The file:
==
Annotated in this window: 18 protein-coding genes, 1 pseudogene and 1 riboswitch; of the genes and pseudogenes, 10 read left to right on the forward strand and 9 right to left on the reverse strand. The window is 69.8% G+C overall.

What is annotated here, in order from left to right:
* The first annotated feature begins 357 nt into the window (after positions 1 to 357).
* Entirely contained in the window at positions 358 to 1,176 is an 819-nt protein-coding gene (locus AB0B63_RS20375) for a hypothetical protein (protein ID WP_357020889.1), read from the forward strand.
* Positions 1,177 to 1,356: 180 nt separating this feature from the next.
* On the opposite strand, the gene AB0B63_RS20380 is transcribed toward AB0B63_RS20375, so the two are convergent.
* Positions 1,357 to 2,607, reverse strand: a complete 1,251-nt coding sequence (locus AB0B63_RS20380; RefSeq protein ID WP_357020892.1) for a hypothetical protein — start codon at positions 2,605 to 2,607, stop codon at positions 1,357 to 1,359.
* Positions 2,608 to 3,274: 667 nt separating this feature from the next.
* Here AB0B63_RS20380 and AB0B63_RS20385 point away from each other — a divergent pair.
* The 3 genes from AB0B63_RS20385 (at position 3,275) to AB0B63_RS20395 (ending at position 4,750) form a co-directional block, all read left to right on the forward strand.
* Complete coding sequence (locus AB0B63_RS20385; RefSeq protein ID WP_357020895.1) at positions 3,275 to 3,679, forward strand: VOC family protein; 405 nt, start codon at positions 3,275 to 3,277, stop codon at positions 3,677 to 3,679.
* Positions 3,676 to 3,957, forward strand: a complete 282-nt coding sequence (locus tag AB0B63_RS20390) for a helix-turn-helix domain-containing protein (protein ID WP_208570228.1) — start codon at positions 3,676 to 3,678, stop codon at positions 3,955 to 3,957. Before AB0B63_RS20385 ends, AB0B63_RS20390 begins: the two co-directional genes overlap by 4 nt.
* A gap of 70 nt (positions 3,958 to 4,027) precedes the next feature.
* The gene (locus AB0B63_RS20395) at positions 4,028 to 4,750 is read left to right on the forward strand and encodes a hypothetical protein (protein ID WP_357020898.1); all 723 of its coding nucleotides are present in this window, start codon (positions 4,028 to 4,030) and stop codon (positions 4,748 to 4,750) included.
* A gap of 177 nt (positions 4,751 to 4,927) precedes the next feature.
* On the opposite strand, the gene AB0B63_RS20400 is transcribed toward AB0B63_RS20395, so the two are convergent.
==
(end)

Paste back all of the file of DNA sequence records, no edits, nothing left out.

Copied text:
Annotated in this window: 18 protein-coding genes, 1 pseudogene and 1 riboswitch; of the genes and pseudogenes, 10 read left to right on the forward strand and 9 right to left on the reverse strand. The window is 69.8% G+C overall.

What is annotated here, in order from left to right:
* The first annotated feature begins 357 nt into the window (after positions 1 to 357).
* Entirely contained in the window at positions 358 to 1,176 is an 819-nt protein-coding gene (locus AB0B63_RS20375) for a hypothetical protein (protein ID WP_357020889.1), read from the forward strand.
* Positions 1,177 to 1,356: 180 nt separating this feature from the next.
* On the opposite strand, the gene AB0B63_RS20380 is transcribed toward AB0B63_RS20375, so the two are convergent.
* Positions 1,357 to 2,607, reverse strand: a complete 1,251-nt coding sequence (locus AB0B63_RS20380; RefSeq protein ID WP_357020892.1) for a hypothetical protein — start codon at positions 2,605 to 2,607, stop codon at positions 1,357 to 1,359.
* Positions 2,608 to 3,274: 667 nt separating this feature from the next.
* Here AB0B63_RS20380 and AB0B63_RS20385 point away from each other — a divergent pair.
* The 3 genes from AB0B63_RS20385 (at position 3,275) to AB0B63_RS20395 (ending at position 4,750) form a co-directional block, all read left to right on the forward strand.
* Complete coding sequence (locus AB0B63_RS20385; RefSeq protein ID WP_357020895.1) at positions 3,275 to 3,679, forward strand: VOC family protein; 405 nt, start codon at positions 3,275 to 3,277, stop codon at positions 3,677 to 3,679.
* Positions 3,676 to 3,957, forward strand: a complete 282-nt coding sequence (locus tag AB0B63_RS20390) for a helix-turn-helix domain-containing protein (protein ID WP_208570228.1) — start codon at positions 3,676 to 3,678, stop codon at positions 3,955 to 3,957. Before AB0B63_RS20385 ends, AB0B63_RS20390 begins: the two co-directional genes overlap by 4 nt.
* A gap of 70 nt (positions 3,958 to 4,027) precedes the next feature.
* The gene (locus AB0B63_RS20395) at positions 4,028 to 4,750 is read left to right on the forward strand and encodes a hypothetical protein (protein ID WP_357020898.1); all 723 of its coding nucleotides are present in this window, start codon (positions 4,028 to 4,030) and stop codon (positions 4,748 to 4,750) included.
* A gap of 177 nt (positions 4,751 to 4,927) precedes the next feature.
* On the opposite strand, the gene AB0B63_RS20400 is transcribed toward AB0B63_RS20395, so the two are convergent.